Suicide bomb hits Palm Sunday Mass in Indonesia, 20 wounded

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Police officers inspect the area near a church where an explosion went off in Makassar, South Sulawesi, Indonesia, Sunday, March 28, 2021. A suicide bomber blew himself up outside a packed Roman Catholic cathedral on Indonesia's Sulawesi island during a Palm Sunday Mass, wounding a number of people, police said. (AP Photo/Masyudi S. Firmansyah)

JAKARTA – Two attackers believed to be members of a militant network that pledged allegiance to the Islamic State group blew themselves up outside a packed Roman Catholic cathedral during a Palm Sunday Mass on Indonesia’s Sulawesi island, wounding at least 20 people, police said.

Rev. Wilhelmus Tulak, a priest at the Sacred Heart of Jesus Cathedral in Makassar, said he had just finished celebrating Palm Sunday Mass when a loud bang shocked his congregation. He said the blast went off at about 10:30 a.m. as a first batch of churchgoers was walking out of the church and another group was coming in.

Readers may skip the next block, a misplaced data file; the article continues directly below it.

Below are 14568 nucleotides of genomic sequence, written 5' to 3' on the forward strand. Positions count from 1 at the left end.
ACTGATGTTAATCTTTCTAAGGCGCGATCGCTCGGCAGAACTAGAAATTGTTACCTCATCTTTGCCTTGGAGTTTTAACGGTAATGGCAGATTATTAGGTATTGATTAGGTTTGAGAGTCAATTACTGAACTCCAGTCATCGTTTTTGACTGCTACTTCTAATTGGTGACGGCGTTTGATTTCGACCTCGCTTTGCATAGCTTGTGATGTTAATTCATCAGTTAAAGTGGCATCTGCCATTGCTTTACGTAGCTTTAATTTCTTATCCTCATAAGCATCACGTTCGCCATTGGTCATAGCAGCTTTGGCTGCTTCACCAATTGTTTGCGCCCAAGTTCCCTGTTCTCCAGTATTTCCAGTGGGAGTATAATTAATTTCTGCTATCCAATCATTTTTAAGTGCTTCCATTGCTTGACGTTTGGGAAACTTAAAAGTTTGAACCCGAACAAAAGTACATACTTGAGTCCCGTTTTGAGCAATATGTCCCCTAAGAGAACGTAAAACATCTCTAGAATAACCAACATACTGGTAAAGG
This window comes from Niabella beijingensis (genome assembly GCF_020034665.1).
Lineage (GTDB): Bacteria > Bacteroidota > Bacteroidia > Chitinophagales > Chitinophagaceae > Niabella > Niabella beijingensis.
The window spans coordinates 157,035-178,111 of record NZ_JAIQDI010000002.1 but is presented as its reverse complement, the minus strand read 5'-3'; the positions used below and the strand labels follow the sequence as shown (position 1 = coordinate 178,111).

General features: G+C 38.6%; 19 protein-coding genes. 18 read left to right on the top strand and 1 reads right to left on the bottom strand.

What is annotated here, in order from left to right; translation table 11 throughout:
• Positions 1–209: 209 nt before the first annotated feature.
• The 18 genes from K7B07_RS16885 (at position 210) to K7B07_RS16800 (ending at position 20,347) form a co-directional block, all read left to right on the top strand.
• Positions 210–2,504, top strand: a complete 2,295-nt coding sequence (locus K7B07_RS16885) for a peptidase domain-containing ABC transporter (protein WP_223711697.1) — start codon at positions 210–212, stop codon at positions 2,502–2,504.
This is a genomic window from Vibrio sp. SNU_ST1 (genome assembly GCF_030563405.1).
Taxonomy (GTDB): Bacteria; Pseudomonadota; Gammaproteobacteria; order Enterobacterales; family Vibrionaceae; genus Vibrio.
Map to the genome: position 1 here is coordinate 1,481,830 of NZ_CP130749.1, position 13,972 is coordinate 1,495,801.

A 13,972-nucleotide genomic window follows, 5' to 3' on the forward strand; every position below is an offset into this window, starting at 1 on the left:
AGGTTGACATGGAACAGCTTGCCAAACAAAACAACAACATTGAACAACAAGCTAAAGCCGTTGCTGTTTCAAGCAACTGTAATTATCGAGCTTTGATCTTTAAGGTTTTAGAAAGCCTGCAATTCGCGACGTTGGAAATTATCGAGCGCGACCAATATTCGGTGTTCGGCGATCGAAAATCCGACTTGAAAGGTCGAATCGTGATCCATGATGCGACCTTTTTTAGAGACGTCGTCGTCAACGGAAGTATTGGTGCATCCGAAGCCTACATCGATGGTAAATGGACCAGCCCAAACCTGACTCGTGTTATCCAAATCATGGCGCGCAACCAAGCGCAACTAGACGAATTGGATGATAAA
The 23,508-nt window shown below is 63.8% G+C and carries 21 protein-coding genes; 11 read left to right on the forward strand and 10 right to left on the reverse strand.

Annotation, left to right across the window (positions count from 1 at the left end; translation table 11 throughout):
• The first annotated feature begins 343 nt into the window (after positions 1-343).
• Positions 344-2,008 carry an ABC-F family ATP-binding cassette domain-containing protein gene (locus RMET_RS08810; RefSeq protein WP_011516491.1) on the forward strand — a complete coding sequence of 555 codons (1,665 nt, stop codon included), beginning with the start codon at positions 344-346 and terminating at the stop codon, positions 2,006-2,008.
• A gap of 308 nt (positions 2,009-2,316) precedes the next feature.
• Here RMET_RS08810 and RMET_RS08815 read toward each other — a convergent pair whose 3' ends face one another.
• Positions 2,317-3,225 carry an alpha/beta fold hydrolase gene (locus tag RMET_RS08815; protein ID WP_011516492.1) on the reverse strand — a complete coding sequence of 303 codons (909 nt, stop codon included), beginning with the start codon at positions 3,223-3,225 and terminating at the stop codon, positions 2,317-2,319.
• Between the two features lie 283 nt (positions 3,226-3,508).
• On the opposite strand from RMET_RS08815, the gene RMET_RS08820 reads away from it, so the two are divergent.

He said security guards at the church were suspicious of two men on a motorcycle who wanted to enter the building and when they went to confront them, one of the men detonated his explosives.

Police later said both attackers were killed instantly and evidence collected at the scene indicated one of the two was a woman. The wounded included four guards and several churchgoers, police said.

National Police Chief Gen. Listyo Sigit Prabowo told reporters when he visited the crime scene late Sunday that the two attackers are believed to have been members of the militant group Jemaah Anshorut Daulah, which has pledged allegiance to Islamic State group and was responsible for deadly suicide bombings on Indonesian churches in 2018.

He said one of the attackers was believed to have links to a church bombing in the Philippines.

The attack a week before Easter in the world's most populous Muslim-majority nation came as the country was on high alert following December's arrest of the leader of the Southeast Asian militant group, Jemaah Islamiyah, which has been designated a terror group by many nations.

Indonesia has been battling militants since bombings on the resort island of Bali in 2002 killed 202 people, mostly foreign tourists. Attacks aimed at foreigners have been largely replaced in recent years by smaller, less deadly strikes targeting the government, police and anti-terrorism forces and people militants consider as infidels.